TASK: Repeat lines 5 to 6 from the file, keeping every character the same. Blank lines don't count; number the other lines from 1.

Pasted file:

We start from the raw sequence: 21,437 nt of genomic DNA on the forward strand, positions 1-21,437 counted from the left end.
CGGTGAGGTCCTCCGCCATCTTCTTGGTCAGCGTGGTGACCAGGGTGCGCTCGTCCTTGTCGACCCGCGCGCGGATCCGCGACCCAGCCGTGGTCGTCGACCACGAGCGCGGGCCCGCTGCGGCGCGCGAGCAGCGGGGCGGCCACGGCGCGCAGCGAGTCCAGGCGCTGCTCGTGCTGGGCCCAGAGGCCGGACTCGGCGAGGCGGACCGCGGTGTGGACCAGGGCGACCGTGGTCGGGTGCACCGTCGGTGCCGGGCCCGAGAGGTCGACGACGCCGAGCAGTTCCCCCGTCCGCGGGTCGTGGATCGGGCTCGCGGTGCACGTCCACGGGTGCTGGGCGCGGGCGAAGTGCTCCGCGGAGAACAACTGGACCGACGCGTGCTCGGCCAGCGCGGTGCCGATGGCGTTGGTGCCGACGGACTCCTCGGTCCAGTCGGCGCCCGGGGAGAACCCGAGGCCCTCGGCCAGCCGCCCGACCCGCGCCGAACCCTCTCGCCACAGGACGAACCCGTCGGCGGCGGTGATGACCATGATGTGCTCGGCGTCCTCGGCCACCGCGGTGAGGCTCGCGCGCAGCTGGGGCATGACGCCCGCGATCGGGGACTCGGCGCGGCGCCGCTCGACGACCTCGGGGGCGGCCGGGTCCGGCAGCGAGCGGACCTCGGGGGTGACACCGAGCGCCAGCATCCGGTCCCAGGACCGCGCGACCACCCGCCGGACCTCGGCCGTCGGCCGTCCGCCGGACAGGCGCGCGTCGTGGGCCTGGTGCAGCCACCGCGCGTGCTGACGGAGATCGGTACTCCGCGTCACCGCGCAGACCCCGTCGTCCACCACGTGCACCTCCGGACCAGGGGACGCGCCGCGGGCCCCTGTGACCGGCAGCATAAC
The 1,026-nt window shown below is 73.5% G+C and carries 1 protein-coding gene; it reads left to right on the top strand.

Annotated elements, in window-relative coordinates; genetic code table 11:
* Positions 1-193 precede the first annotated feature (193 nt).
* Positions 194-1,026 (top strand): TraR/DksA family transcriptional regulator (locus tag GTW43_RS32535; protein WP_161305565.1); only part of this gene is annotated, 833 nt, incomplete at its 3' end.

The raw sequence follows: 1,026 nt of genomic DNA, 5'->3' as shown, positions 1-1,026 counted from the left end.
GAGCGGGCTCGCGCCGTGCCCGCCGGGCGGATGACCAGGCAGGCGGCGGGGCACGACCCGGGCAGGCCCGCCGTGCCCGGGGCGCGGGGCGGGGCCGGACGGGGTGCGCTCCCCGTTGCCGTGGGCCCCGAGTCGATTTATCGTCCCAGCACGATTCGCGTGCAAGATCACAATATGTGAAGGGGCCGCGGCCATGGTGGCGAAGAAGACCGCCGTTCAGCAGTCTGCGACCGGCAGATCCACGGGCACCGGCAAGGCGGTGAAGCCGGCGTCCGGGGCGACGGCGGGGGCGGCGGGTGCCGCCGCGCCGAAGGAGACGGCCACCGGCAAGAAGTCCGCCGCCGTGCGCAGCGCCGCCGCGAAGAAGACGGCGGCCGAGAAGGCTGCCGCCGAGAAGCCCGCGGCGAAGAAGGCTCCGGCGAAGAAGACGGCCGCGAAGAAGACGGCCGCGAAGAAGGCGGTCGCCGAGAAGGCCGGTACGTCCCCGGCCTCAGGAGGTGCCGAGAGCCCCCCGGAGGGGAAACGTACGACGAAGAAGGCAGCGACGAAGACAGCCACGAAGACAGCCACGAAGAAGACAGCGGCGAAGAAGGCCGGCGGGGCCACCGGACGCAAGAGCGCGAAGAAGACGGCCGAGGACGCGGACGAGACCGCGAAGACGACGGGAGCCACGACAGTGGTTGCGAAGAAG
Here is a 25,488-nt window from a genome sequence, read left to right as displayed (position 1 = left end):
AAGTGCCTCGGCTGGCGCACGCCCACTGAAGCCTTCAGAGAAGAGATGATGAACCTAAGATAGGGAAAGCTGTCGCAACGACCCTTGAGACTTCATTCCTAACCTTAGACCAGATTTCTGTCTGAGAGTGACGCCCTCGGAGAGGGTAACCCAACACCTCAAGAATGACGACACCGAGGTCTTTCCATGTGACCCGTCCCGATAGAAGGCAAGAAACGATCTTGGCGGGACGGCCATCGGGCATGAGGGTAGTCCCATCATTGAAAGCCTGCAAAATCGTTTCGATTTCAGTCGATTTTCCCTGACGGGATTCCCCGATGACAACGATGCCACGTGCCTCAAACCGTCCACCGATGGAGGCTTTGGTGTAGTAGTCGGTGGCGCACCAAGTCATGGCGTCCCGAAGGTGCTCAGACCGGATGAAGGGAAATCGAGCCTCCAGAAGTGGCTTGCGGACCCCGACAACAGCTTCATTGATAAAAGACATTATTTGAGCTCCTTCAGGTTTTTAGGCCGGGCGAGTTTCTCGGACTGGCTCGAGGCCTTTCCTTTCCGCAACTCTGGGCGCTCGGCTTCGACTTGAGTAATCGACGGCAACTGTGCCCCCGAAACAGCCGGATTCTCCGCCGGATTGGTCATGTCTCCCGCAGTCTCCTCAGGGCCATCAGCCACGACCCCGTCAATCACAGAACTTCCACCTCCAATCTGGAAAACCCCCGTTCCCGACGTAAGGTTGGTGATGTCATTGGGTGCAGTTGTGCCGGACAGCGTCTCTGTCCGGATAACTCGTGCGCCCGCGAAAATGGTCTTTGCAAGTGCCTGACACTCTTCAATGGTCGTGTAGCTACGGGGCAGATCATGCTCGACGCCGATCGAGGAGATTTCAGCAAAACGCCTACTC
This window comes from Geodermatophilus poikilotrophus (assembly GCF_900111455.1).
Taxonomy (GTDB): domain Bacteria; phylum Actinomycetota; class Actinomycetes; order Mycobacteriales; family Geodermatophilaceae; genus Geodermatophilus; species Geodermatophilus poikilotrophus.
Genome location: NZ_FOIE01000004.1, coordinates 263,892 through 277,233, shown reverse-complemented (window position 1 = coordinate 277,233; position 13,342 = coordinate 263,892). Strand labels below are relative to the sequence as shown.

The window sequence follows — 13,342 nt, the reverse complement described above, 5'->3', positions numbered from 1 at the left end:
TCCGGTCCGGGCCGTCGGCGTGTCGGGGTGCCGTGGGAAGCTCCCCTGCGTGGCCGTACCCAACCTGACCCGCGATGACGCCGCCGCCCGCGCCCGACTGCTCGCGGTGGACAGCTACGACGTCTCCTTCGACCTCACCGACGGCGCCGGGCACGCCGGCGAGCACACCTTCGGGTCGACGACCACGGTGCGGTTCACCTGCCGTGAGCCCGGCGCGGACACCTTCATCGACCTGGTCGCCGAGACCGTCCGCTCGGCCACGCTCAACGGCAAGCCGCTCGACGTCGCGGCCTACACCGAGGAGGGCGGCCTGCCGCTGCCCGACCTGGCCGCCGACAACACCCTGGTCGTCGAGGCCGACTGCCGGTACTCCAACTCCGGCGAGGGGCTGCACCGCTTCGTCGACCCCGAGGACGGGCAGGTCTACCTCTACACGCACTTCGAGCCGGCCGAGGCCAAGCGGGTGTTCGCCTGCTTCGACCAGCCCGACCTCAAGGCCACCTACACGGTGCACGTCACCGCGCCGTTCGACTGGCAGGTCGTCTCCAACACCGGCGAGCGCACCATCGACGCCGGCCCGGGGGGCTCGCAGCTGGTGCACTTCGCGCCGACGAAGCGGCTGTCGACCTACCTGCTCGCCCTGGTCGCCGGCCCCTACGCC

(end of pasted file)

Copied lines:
* Positions 1-193 precede the first annotated feature (193 nt).
* Positions 194-1,026 (top strand): TraR/DksA family transcriptional regulator (locus tag GTW43_RS32535; protein WP_161305565.1); only part of this gene is annotated, 833 nt, incomplete at its 3' end.